Tuesday, March 31, 2015

Well-designed, well-built obsolescence.


Rendering showing the proposed design and placement of a old ruins installation that I was commissioned to build on a property not that long ago.



Part of the allure of ruins is their rustic beauty. Many seekers of such an aesthetic enjoy being around old looking garden structures because they are usually made of a very attractive material - stone. 

Stone ages well. It looks good when its old. Things that are made of other materials decay and deteriorate and rarely look as attractive. 

People don't like too much dilapidation.  Most types of deterioration are not beautiful or all that inviting.  Let's face it broken plastic, wet cardboard, warped plywood, rotting beams are not as attractive as stone. It has a dignity in decay.  It has a noble decline. Even for those who are not sure they like the look old things, stone is a perfect medium to explore and not get too depressed . For this reason stone buildings made to look unfinished or partly fallen seem attractive because their obsolescence is planned.  There is a sense that we are still in control.

It is curious how reluctant many masons, even dry stone wallers, are to produce something that looks less than new and perfect. They don't want to give up any control. It is as though they are not at peace with the 'inevitable', They are not reconciled to the fact that even stone buildings deteriate. Stone is not immortal and stonework contrary to popular opinion isn't going to be around forever.

A stone waller who is able to make a structure genuinely look like a ruins is not so insecure. He is not afraid to explore the effects of time. When asked to build a dry laid ruin he can dedicate his attention and skill to celebrating the limitations that time imposes (and will impose) on every stone he places. There is a satisfaction that comes with building something that looks like it has come to terms with the inevitability of time.


History lingers in stone buildings, even ones that are not that old. This is partly because the stones are so old already. They have history.

Combine this quality of stone with a vision for what would look appropriate on a property and a mason who knows what he's doing and you can create a very believable, very attractive tribute to the ephemeral. There will be this subtle dynamic of contrasts - the durability of stone purposely arranged in a state of impermanence.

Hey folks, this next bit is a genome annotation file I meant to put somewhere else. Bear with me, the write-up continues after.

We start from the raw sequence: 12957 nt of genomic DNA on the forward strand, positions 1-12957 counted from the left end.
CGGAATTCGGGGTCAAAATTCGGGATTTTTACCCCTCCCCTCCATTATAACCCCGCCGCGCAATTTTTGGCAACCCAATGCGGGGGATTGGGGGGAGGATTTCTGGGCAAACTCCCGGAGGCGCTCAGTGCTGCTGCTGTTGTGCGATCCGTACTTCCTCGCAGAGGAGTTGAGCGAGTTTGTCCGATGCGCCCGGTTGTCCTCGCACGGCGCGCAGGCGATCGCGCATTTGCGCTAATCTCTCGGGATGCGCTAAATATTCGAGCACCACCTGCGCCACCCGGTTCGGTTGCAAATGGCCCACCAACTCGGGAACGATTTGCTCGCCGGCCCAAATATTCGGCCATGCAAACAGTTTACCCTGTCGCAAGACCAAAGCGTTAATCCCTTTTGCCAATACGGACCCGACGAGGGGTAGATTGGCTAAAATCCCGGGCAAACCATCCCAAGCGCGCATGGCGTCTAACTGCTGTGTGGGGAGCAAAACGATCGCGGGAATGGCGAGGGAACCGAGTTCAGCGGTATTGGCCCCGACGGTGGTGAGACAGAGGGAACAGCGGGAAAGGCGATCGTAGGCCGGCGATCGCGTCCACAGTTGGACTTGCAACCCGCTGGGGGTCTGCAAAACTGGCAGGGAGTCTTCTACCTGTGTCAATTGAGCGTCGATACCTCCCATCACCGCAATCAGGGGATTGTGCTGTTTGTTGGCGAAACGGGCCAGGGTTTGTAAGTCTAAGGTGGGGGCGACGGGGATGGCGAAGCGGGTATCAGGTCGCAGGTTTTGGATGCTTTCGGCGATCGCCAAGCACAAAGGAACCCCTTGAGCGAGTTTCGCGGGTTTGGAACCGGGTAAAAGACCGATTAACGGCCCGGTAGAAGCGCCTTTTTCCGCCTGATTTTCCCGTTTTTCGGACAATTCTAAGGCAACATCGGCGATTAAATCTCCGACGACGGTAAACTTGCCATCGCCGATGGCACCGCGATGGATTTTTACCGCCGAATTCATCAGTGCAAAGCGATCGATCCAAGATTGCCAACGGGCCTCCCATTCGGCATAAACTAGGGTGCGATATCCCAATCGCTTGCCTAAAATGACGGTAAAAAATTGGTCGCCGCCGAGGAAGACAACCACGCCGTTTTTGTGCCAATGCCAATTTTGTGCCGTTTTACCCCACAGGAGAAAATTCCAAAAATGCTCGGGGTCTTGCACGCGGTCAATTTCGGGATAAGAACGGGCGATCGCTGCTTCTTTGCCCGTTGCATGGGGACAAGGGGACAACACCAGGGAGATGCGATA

The craft of aging something, be it distressing a piece of wooden furniture, painting objects to look old, or making any number of antique artifacts, is not as easy as it looks.The same is true for making stonework look old. A proper ruins is not something you construct by building it badly.

Rev William Gilpin in his essays on the 'picturesque' wrote in 1794  that " There is great art, and difficulty also in executing a building of this kind. It is not every man, who can build a house, that can execute a ruin. To give the stone its mouldering appearance — to make the widening chink run naturally through all the joints—to mutilate the ornaments — to peel the facing from the internal structure — to shew how correspondent parts have once united; tho now the chasm runs wide between them — and to scatter heaps of ruin around with negligence and ease; are great efforts of art; much too delicate for the hand of a common workman; and what we very rarely see performed."

To accidentally come across a well built stone ruin is a magical experience, no matter how old it is. To be given the opportunity, and to have the ability to make such a relic, is a special privilege. Those of us who work with stone have the responsibility to do it right. If it looks too new or too perfect it will defeat the purpose. If it is built with too little care, in terms of it merely ending up looking 'bombproof' or not showing any hint of impermanence, people will wish it had never be put there to spoil the view.

1 comment:

  1. I think you really hit the stone square when you said "A proper ruins is not something you construct by building it badly." the same goes for rustic construction, people associate poor craftsmanship with a cottage feel, its frustrating for a mason or waller i'm sure. - Fike

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